Two former chairmen of the Montgomery County Republican Party are spearheading an effort to overturn a Montgomery County retail sales tax increase approved last month by county commissioners, all Democrats.
Both Greg Gantt and Rob Scott say the tax increase vote by the three commissioners took many in the business community by surprise.
“Most businesses don’t know about it yet … It’s not something the commission put before the voters,” said Scott, a Kettering city councilman. “So what this referendum is doing is giving that option to the voters. If the voters want this sales tax increase, then that’s on the voters.”
Montgomery County Administrator Joe Tuss in February first recommended the increase to county commissioners after a five-year budget review process showed the county would be required to cut a number of programs following the loss of $9 million in Medicaid managed care sales tax from the state.
After a public informational meeting and two required public hearings, Montgomery County commissioners voted 3-0 in June to approve a 0.25 percent sales tax expected to generate $19.1 million annually for the county’s general fund. The sales tax increase will go into effect Oct. 1, before the Nov. 6 general election, the first opportunity to repeal the tax.
Two other county residents’ names, Thomas A. Routsong and Marissa M. Walters, also appeared on the documents filed Tuesday with the Montgomery County Auditor and the Montgomery County Board of Elections, steps required to put a referendum to county voters in November.
A committee being formed to roll back the sales tax increase has less than a month to collect 14,583 valid signatures within a month to get the measure on the ballot.
“The timing of this really puts us in a box,” said Gantt, an attorney who lives in Oakwood. “It’s a very short window to go after the signatures and do something about it.”
The tax increase will put Montgomery County at a disadvantage competing with neighboring counties, across state lines and internationally, said Scott, also a regional administrator of the U.S. Small Business Administration for the Great Lakes Region.
“A sales tax at this point is probably not in the best interest of the business community in Montgomery County,” Scott said. “The moment I tell a business owner that’s going to be affected by it, they’re not too happy.”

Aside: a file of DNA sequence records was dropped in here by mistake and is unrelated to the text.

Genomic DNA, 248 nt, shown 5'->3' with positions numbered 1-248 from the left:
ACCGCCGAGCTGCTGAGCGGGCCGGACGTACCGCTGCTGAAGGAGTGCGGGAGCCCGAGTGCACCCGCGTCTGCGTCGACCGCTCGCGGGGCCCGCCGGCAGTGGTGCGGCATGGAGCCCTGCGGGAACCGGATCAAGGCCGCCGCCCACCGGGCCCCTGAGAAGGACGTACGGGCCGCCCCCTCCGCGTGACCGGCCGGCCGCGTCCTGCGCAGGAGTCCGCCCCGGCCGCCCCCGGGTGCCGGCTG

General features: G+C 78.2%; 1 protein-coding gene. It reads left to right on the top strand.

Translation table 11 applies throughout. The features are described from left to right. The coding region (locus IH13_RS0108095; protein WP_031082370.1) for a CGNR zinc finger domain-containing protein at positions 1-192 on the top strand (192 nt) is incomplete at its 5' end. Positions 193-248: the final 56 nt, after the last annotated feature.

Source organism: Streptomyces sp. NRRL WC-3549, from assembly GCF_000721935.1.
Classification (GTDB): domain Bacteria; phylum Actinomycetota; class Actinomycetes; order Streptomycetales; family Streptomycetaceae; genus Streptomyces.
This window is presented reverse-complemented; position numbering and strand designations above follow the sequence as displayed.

Programs that had been on the county chopping block before the sales tax increase was approved included Preschool Promise, arts and youth jobs programs, criminal justice programs that steer people from jail, as well as Economic Development/Government Equity (ED/GE) grants that help attract and expand businesses.
“We’ve looked under every rock. We looked everywhere to try to get us through this,” Montgomery County Commissioner Judy Dodge said during the vote last month.
“My fellow commissioners and I unanimously approved an increase to the sales tax because it is essential for the future success of our citizens and community. The additional revenue will allow us to strategically invest in job creation, workforce training, opportunities for youth, criminal justice, and quality of life, while maintaining our strong tradition of efficient and effective government operations,” Dodge said in a statement on Tuesday.
While an imperfect measure — because people make purchases in other counties and vice versa — the average additional cost to each person in Montgomery County works out to about $36 more a year. After the tax kicks in, the county will receive on average a new total of about $182 in sales taxes annually for every man, woman and child in the county.
Scott said no outside group or money is driving the petition effort that will likely involve 100-200 volunteers going door-to-door between now and Aug. 8.
“It’s going to take a lot of sweat equity to get it done, but I’m very optimistic,” Scott said. “Tax increases are never popular. If it gets on the ballot, which I’m more than confident it will, it’s not going to take much to market it to the voting populous.”